Nawal El Saadawi is among the most prominent African feminist writers, an internationally acclaimed radical African female novelist, a physician, psychiatrist and human rights activist. Her works includes: non-fiction, short stories, dramatic literature and prose fiction. After her graduation from the medical school, during the early years of her medical practice, in her medical research conducted in Kanatir Women Prison, she observed that women’s physical and psychological problems are connected to the oppressive cultural practices, patriarchal oppression and female intra-gender oppression (El Saadawi, WPZ, 2015). At the early years of her medical practice, El Saadawi becomes the Director at the Ministry of Public Health. As a dissident and prolific writer, she published in 1972 Women and Sex addressing and vehemently castigating various oppressive acts perpetrated on women (El Saadawi, 1972). In response to her expository and confrontational writings, the Egyptian government, through the Ministry of Public Health disengaged Nawal El Saadawi from all her appointments ranging from her position as the Director in the Ministry of Public Health, the Chief Editor of a Health Journal and finally, as an Assistant Secretary General of the Egyptian Medical Association. Her disengagement from various appointments rekindles her energy as a controversial feminist rather than dampening and crippling her morale. Since her dismissal, El Saadawi has been seen prolifically devoting her creative works towards exposing the wrongs done to the women. She thus reveals with unique clarity, the hierarchy of oppression the Egyptian women are subjected to. El Saadawi aesthetically portrays how women in her geographical milieu are doubly oppressed and molested firstly, by their fellow women and then, the men as evidently captured in her novel, Woman at Point Zero.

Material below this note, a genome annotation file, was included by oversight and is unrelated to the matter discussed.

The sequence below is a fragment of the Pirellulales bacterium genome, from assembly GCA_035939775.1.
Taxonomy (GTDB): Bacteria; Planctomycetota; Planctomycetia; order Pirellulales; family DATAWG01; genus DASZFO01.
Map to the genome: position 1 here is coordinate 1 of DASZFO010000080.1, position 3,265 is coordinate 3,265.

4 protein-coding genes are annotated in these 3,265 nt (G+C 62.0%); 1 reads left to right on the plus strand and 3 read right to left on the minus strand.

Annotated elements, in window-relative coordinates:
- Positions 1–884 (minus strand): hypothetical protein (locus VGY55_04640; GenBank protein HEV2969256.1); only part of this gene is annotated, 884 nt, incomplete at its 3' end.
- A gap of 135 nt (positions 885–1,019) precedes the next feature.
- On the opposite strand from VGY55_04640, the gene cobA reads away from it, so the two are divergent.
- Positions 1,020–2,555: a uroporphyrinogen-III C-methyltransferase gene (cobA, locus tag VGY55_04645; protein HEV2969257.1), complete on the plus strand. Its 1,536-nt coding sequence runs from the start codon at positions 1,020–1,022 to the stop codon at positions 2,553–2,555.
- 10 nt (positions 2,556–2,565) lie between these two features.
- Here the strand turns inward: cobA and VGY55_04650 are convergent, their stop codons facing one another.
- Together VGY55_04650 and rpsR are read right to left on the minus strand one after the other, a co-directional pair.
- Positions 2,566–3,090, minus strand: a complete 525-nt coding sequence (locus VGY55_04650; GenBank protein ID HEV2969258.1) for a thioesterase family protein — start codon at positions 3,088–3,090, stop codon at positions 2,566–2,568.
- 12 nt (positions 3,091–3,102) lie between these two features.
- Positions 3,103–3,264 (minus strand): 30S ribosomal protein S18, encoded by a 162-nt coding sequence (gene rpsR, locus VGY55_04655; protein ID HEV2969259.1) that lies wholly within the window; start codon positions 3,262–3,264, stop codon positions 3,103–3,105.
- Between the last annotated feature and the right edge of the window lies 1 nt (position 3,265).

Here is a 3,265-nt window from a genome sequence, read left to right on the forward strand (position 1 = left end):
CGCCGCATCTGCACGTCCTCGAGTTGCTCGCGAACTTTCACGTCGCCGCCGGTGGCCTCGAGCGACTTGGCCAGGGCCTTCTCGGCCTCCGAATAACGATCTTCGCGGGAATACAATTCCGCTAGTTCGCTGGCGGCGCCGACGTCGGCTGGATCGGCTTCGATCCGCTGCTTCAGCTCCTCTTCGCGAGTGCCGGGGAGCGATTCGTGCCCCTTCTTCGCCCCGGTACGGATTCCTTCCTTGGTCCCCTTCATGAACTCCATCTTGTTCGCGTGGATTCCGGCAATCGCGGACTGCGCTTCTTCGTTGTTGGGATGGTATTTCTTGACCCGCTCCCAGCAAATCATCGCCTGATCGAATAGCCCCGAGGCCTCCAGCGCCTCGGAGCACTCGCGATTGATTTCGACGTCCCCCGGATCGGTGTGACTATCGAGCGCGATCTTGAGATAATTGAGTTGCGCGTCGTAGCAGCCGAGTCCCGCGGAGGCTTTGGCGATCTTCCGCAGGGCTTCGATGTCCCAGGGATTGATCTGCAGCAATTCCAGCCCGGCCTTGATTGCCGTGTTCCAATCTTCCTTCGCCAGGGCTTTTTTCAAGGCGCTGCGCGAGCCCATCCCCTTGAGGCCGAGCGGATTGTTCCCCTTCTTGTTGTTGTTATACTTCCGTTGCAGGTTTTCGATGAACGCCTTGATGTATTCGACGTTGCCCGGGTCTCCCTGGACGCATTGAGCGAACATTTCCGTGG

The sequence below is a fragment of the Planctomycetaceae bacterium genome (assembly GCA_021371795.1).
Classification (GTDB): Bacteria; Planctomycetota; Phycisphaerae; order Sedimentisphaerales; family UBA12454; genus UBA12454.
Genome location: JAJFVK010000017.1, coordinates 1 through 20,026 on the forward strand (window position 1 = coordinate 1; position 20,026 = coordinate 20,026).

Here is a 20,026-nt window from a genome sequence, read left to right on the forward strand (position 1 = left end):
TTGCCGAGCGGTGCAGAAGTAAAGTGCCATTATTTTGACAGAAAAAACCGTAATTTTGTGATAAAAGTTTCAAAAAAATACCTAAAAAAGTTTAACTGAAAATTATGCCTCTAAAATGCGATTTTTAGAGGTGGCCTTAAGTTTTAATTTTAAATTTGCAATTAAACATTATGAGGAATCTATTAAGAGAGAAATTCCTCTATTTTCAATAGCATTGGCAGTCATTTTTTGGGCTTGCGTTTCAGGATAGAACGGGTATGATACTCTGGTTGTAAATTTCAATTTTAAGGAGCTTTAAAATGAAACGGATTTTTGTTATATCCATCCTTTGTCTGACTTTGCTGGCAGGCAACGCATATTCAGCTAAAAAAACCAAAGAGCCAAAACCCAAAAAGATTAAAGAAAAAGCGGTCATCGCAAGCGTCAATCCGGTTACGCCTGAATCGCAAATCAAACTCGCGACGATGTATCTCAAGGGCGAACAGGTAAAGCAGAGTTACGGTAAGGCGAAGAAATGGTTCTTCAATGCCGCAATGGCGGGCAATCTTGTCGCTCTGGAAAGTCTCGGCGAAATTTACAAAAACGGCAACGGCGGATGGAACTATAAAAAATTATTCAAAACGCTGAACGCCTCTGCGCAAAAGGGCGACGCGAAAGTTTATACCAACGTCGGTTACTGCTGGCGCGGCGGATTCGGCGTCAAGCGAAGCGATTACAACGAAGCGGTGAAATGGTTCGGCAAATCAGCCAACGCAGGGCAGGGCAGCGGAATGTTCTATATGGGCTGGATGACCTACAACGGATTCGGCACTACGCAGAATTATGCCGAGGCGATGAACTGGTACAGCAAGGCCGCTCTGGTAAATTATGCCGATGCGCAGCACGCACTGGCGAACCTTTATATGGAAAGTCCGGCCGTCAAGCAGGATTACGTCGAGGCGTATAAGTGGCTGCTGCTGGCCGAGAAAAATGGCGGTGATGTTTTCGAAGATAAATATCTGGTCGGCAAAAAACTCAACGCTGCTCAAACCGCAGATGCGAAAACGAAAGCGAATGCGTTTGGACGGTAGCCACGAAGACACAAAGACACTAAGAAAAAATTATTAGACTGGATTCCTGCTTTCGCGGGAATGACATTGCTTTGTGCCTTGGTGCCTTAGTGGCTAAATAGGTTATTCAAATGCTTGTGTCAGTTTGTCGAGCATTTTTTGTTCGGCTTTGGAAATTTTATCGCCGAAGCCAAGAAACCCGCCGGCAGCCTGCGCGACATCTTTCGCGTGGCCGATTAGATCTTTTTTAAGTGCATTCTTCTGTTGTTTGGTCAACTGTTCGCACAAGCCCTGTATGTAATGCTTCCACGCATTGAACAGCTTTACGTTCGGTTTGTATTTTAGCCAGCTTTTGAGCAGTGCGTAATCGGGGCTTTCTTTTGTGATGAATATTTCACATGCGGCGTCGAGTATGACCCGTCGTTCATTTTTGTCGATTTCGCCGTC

Nawal El Saadawi is particularly disturbed as to why the women constitute the greatest obstacles to the happiness and fulfilment of their fellow women. In an interview with Adeola James, Emecheta also reveals that over the years, the bulk of the women unhappiness have been largely caused by their fellow women. She remarks: “Half of the problems rest with women, they are busy bitching about one another such that when changes are suggested, our women don’t like it (James 1990:36). More so, it could be said that women oppression as evidently presented in El Saadawi’s novel is sown in the home by the women, watered and harvested by the society. The idea that the emergence of female oppression begins in the home by the mother is amply popularized by some feminists like Flora Nwapa Quoted in James (1990) that “The oppression of the women starts in the home” (James 1990: 136). Similarly, men are not also left out in the oppression and suppression of women. Since the novel, Woman at Point Zero focuses primarily on exploitation, intimidation and sexual harassment of the women, Malti-Douglas (1991:137) describes the novel as: “a searing feminist indictment of male-female relation.” Essentially, Malti-Douglas strongly affirms that men play a crucial role in the oppression and molestation of the women. With the aforementioned oppression of women emanating from both patriarchal and matriarchal perspectives, the novelist, El Saadawi reveals the primary reason for her writings. While citing El Saadawi, Alkali (2012:14) observes that ‘Nawal El Saadawi confesses to the initial purpose for her writing as inspired by anger. She claims to write in order to release her anger. ‘What angered me most, she writes, “were oppression: oppression of women and oppression of the poor.” It is with this spirit of anger that El Saadawi presents bluntly and indiscriminately the oppressive situation the women are forced to live with in her male centered milieu. Since women oppression and molestation are perpetuated by both men and women in an essentially male dominated society, it thus becomes very glaring that women’s emancipation in this society might be difficult to achieve. Observing the unpleasant atmosphere in which most African women live, one of the most prominent African writers Aidoo (1973) opines: “There is no difference then. No difference at all between the white men and their apes. So, it should be easy now to see that there have never been people to save anybody but themselves, never in the past, never now and there will never be any savior if each will not save himself. No savior, only the hungry and fed” (p. 15). The heroine of El Saadawi’s Woman at Point Zero is constructed along this background. She perennially suffers the turbulence of oppression and molestation from both patriarchal and matriarchal power before her pathetic and unjustifiable execution by the authority.